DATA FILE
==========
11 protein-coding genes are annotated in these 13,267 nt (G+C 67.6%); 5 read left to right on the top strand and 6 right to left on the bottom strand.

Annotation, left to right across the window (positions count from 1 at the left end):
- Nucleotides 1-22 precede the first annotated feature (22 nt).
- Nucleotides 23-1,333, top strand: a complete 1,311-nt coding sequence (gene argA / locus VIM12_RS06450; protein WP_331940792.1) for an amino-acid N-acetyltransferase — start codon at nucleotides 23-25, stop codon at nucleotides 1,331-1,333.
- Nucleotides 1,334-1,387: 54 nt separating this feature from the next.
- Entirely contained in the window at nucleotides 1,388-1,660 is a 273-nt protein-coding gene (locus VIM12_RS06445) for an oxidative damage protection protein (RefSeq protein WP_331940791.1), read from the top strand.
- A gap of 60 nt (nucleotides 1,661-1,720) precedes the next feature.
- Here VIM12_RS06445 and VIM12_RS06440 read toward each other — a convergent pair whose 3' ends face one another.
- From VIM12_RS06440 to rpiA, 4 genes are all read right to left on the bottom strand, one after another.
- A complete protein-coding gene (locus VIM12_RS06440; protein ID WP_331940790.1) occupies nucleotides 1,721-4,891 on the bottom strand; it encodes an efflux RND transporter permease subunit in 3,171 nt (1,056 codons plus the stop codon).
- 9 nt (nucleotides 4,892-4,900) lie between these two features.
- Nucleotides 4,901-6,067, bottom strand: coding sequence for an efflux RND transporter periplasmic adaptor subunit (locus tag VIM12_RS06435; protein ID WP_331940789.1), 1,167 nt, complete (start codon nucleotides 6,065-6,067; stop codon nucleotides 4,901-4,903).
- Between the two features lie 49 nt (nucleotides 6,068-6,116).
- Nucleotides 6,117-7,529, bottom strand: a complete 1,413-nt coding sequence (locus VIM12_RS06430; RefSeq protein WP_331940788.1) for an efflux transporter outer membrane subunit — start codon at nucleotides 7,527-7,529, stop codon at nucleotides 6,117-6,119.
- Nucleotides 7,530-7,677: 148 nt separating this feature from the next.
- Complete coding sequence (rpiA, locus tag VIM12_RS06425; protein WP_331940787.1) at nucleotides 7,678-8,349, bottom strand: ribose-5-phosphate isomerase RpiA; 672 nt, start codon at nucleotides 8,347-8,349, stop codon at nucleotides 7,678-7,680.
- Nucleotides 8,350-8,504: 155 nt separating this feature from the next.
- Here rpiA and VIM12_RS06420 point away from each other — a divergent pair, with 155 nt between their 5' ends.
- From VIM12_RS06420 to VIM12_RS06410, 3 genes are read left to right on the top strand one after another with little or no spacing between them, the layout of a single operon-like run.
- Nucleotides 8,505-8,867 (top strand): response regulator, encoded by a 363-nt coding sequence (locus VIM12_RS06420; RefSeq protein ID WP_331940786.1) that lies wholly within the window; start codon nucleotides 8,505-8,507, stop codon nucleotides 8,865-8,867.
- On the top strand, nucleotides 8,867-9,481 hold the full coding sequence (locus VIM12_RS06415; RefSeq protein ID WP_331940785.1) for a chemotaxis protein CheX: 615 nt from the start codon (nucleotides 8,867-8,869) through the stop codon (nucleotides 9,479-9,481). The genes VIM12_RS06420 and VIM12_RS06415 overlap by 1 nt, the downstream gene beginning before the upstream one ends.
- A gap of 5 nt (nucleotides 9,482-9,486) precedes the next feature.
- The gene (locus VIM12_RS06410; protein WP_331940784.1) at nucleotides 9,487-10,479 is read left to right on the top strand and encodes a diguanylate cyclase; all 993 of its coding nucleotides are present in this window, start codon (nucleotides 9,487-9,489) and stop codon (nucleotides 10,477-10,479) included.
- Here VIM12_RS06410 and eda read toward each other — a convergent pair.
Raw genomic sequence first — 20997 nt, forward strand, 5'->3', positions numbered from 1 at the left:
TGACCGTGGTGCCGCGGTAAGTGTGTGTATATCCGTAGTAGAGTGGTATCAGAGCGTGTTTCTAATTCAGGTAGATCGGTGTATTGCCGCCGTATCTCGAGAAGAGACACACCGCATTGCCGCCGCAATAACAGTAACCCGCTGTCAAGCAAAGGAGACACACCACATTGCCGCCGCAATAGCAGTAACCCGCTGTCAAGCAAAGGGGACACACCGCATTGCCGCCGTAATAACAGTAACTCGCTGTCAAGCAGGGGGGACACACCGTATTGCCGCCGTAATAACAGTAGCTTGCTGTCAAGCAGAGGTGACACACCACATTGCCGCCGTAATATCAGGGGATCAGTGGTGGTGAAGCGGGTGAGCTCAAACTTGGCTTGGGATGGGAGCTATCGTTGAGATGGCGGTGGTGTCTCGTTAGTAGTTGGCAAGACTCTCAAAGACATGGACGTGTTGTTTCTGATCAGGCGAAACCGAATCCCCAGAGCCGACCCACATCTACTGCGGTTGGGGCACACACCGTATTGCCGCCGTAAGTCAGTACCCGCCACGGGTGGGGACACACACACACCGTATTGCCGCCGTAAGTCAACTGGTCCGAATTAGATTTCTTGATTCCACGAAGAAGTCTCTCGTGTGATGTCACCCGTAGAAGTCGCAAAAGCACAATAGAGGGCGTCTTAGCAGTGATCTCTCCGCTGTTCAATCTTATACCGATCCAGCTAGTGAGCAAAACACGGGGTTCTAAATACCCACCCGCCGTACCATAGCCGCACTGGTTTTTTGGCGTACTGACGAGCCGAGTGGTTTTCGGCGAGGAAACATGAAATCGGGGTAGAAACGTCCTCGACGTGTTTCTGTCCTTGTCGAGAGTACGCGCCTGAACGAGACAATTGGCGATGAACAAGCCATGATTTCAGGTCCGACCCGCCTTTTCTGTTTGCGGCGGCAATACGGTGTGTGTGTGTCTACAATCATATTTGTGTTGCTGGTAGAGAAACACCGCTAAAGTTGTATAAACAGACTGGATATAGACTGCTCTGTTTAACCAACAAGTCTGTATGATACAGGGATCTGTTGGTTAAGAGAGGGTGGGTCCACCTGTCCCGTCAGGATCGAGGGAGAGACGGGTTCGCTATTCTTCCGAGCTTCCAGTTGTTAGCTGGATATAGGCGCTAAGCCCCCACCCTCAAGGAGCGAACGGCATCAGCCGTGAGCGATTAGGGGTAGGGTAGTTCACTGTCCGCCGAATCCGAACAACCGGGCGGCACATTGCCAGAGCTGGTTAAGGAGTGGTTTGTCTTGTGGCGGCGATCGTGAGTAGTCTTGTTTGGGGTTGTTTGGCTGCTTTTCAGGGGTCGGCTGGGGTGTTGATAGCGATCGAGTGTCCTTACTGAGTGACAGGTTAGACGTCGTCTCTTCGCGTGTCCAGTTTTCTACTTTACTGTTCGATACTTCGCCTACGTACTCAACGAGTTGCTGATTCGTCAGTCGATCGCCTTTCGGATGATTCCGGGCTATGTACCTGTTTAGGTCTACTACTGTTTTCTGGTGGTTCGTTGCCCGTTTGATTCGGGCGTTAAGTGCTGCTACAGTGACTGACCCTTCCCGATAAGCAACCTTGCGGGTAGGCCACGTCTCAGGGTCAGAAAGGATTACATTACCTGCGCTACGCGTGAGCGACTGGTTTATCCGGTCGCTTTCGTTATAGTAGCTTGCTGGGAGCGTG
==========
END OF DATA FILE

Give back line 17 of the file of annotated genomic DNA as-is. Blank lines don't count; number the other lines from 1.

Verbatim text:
- Nucleotides 8,350-8,504: 155 nt separating this feature from the next.